TOMS RIVER — Work on improving the intersection of Route 37 and Route 166 began in March, 2016 and 1,000 days later ... is still not complete.

The New Jersey Department of Transportation said it expects most of the project to wrap up by the end of the year -- but that's not not soon enough for Larry Schuster, owner of Schuster's Toms River Car Wash. He thinks it is its slowness is worthy of recognition by the Guinness Book of World Records.

"I was just sitting here thinking 'Wow, this has been really long.' I just Googled it and I figured I'd fill it out, send it in and see what happens," Schuster said.

Guinness spokeswoman Rachel Gluck said Schuster will be sent set of guidelines specific to that record category that must be adhered to.

"This also details a list of evidence that must be submitted in order for our team to verify the record. Within 12-15 weeks of submission, our Records Management Team then reviews the evidence and will confirm the success or failure of the record attempt," Gluck said in an email.

Guinness Book of World Records application for Route 166 project(Larry Schuster)

Schuster said he has been notified via email by Guinness that his application is being reviewed. He couldn't locate an existing record in the category.

"It's just making light of a situation that's been brutal to us small business owners over here. We put out signs, we post crazy things, just trying to make light it and put the word out that we're still here waiting for our customers," Schuster said.

The $11.7 million project includes a raised median barrier between opposing traffic lanes, improvement to the the roadway geometry, traffic signal improvements between Highland Parkway and Old Freehold Road, and widening the roadway by constructing a new through lane on Route 166 northbound and southbound.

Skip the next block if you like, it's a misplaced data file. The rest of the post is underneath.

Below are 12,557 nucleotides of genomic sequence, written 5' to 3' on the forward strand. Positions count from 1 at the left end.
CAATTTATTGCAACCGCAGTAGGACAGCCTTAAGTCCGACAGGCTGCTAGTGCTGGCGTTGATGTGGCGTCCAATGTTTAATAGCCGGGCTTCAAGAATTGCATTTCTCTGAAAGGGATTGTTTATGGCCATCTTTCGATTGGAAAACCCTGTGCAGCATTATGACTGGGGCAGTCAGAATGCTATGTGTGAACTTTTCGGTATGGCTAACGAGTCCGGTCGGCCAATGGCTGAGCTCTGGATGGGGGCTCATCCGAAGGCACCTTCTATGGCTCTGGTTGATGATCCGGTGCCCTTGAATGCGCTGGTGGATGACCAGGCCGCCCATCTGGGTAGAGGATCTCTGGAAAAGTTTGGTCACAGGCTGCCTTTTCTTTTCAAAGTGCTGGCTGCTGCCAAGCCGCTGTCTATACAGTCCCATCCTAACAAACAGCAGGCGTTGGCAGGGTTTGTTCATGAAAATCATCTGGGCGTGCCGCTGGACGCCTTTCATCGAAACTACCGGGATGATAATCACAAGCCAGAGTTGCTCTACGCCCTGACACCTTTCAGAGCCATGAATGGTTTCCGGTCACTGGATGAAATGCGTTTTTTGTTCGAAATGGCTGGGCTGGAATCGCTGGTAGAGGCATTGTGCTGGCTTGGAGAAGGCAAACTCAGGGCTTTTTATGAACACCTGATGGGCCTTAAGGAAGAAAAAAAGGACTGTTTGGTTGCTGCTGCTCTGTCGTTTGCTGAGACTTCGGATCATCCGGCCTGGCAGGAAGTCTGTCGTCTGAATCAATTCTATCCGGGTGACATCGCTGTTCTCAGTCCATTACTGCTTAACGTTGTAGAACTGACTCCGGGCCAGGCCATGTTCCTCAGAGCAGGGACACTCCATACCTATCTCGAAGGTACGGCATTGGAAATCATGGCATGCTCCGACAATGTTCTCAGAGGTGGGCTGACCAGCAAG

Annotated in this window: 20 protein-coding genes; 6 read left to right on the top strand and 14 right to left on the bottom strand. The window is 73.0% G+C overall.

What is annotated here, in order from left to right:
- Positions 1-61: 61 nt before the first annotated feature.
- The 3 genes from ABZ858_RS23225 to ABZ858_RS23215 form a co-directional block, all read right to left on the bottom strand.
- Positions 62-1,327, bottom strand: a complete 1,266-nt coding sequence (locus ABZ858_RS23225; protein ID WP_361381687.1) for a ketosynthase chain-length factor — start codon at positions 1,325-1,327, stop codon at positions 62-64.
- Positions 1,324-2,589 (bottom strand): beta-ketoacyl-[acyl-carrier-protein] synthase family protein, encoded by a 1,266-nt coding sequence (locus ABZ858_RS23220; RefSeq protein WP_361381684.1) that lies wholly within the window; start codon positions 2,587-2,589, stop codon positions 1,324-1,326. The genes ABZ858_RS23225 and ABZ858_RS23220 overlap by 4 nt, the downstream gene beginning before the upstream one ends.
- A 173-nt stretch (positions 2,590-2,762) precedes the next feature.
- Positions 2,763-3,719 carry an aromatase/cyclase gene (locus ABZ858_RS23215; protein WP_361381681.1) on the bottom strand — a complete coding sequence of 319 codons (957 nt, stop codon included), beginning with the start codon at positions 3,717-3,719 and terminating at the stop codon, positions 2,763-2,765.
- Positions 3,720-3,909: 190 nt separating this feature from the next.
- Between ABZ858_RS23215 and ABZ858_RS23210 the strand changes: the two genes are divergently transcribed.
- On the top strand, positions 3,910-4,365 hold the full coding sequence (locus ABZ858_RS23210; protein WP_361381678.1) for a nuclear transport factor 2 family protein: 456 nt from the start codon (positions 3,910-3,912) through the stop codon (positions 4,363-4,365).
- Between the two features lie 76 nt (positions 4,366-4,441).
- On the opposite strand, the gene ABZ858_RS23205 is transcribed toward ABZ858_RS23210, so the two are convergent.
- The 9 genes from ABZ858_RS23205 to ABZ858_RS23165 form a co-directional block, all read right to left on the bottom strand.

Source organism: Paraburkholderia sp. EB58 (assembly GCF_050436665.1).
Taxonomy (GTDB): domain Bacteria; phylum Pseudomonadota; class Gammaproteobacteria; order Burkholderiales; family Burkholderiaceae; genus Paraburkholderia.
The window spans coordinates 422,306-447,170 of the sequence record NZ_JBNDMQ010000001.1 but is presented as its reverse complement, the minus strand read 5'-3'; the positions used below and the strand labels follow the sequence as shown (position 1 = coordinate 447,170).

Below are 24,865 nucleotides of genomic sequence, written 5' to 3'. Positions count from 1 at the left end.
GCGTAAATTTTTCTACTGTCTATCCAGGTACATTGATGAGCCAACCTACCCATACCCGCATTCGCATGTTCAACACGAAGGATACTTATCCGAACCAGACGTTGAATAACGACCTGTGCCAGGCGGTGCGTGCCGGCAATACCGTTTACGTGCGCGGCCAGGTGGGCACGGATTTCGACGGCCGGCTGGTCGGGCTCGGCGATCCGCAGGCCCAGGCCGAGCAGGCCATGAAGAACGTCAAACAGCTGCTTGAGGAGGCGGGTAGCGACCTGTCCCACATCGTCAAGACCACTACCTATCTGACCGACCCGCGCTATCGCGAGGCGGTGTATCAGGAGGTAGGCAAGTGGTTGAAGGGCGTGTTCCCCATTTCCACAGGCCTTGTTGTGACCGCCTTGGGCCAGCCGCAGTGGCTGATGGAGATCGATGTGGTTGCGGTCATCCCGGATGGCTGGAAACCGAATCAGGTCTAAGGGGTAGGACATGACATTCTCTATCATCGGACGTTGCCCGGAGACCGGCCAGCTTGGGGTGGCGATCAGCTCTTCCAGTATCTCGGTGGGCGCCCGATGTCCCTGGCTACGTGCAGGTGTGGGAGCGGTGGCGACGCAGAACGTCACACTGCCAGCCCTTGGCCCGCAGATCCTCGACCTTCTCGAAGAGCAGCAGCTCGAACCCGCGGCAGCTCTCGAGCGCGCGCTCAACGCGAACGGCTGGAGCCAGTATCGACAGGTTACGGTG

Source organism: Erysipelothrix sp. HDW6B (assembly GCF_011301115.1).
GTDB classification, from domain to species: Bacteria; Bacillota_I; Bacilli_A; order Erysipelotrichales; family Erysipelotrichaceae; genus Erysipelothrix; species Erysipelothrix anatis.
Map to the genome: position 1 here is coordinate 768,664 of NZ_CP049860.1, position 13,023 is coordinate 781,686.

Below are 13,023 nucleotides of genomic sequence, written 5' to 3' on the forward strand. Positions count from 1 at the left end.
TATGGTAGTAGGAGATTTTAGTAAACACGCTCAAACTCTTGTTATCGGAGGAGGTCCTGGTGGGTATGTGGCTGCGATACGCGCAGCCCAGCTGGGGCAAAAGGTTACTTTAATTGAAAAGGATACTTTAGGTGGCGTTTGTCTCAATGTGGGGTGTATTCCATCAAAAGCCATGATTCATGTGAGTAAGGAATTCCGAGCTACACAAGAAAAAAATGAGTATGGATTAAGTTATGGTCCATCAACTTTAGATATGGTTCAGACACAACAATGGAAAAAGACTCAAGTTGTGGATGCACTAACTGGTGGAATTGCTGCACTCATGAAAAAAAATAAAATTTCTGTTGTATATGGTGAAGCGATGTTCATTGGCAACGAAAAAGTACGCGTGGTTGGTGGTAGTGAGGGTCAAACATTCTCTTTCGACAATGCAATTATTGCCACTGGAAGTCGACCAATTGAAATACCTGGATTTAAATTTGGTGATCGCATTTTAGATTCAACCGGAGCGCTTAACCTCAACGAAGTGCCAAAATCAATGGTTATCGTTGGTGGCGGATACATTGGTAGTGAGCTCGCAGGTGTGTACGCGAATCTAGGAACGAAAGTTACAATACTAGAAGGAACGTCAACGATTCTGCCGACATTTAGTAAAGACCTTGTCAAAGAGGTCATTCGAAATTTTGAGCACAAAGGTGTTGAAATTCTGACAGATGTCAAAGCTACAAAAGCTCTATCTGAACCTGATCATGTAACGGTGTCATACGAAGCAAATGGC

The project has gone much slower than anticipated, with breaks in the summer to allow for shore traffic. Lane closures created long lines of traffic waiting for the light at Route 37 and 166, as retailers said they were losing business.

Schuster doesn't blame the workers for taking so long.

"The guys who are working are  really humping. They're working hard and they're doing major infrastructure here. It's just the timeline of the lulls in between between stages," he said.

 

New Jersey Department of Transportation spokesman Matthew Saidel in August cast the blame on an interruption in funding. Then-Governor Chris Christie had ordered a shutdown of the Transportation Trust Fund in 2016, causing work to stall between July and October of that year.

"The gas company moved onto other work and only restarted its work in the summer of 2017, which caused a change to the overall project schedule," Saidel said. "That work needed to be done prior to additional utility work and the road work that then proceeded."

He said earlier in 2018 the DOT worked with Toms River and Ocean County officials to expedite the reconstruction of the on/off ramps between Route 166 and 37 and as a result work was done by Memorial Day there.

Vin Ebenau contributed to this report